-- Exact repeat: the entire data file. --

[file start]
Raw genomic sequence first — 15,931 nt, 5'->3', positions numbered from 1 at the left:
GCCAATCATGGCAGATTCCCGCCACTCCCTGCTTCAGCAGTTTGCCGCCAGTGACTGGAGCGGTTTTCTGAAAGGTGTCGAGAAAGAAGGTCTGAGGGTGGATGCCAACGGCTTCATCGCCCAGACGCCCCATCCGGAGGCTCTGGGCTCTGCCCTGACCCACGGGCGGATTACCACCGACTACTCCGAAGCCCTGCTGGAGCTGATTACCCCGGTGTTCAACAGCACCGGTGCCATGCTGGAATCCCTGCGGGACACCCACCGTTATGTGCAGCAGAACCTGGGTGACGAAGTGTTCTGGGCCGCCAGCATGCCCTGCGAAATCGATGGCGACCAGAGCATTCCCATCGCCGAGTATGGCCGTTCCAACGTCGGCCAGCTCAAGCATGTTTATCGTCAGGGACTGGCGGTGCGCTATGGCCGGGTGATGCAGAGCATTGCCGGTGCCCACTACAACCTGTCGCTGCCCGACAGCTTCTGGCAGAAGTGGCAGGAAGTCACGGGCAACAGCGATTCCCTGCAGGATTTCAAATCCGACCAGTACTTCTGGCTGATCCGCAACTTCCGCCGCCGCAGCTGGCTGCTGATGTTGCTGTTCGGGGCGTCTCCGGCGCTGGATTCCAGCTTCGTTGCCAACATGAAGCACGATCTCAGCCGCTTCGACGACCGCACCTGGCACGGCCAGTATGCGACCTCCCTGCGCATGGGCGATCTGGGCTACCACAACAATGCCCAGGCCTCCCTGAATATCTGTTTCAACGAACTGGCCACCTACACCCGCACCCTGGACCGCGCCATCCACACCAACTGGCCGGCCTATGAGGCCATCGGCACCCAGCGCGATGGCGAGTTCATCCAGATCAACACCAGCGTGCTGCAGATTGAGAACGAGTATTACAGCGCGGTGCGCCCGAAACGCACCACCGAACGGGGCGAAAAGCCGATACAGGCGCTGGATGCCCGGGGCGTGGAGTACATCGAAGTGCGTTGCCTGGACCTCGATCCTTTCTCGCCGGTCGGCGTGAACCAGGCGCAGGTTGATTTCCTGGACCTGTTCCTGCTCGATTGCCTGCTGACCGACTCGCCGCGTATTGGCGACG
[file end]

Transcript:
Raw genomic sequence first — 15,931 nt, 5'->3', positions numbered from 1 at the left:
GCCAATCATGGCAGATTCCCGCCACTCCCTGCTTCAGCAGTTTGCCGCCAGTGACTGGAGCGGTTTTCTGAAAGGTGTCGAGAAAGAAGGTCTGAGGGTGGATGCCAACGGCTTCATCGCCCAGACGCCCCATCCGGAGGCTCTGGGCTCTGCCCTGACCCACGGGCGGATTACCACCGACTACTCCGAAGCCCTGCTGGAGCTGATTACCCCGGTGTTCAACAGCACCGGTGCCATGCTGGAATCCCTGCGGGACACCCACCGTTATGTGCAGCAGAACCTGGGTGACGAAGTGTTCTGGGCCGCCAGCATGCCCTGCGAAATCGATGGCGACCAGAGCATTCCCATCGCCGAGTATGGCCGTTCCAACGTCGGCCAGCTCAAGCATGTTTATCGTCAGGGACTGGCGGTGCGCTATGGCCGGGTGATGCAGAGCATTGCCGGTGCCCACTACAACCTGTCGCTGCCCGACAGCTTCTGGCAGAAGTGGCAGGAAGTCACGGGCAACAGCGATTCCCTGCAGGATTTCAAATCCGACCAGTACTTCTGGCTGATCCGCAACTTCCGCCGCCGCAGCTGGCTGCTGATGTTGCTGTTCGGGGCGTCTCCGGCGCTGGATTCCAGCTTCGTTGCCAACATGAAGCACGATCTCAGCCGCTTCGACGACCGCACCTGGCACGGCCAGTATGCGACCTCCCTGCGCATGGGCGATCTGGGCTACCACAACAATGCCCAGGCCTCCCTGAATATCTGTTTCAACGAACTGGCCACCTACACCCGCACCCTGGACCGCGCCATCCACACCAACTGGCCGGCCTATGAGGCCATCGGCACCCAGCGCGATGGCGAGTTCATCCAGATCAACACCAGCGTGCTGCAGATTGAGAACGAGTATTACAGCGCGGTGCGCCCGAAACGCACCACCGAACGGGGCGAAAAGCCGATACAGGCGCTGGATGCCCGGGGCGTGGAGTACATCGAAGTGCGTTGCCTGGACCTCGATCCTTTCTCGCCGGTCGGCGTGAACCAGGCGCAGGTTGATTTCCTGGACCTGTTCCTGCTCGATTGCCTGCTGACCGACTCGCCGCGTATTGGCGACG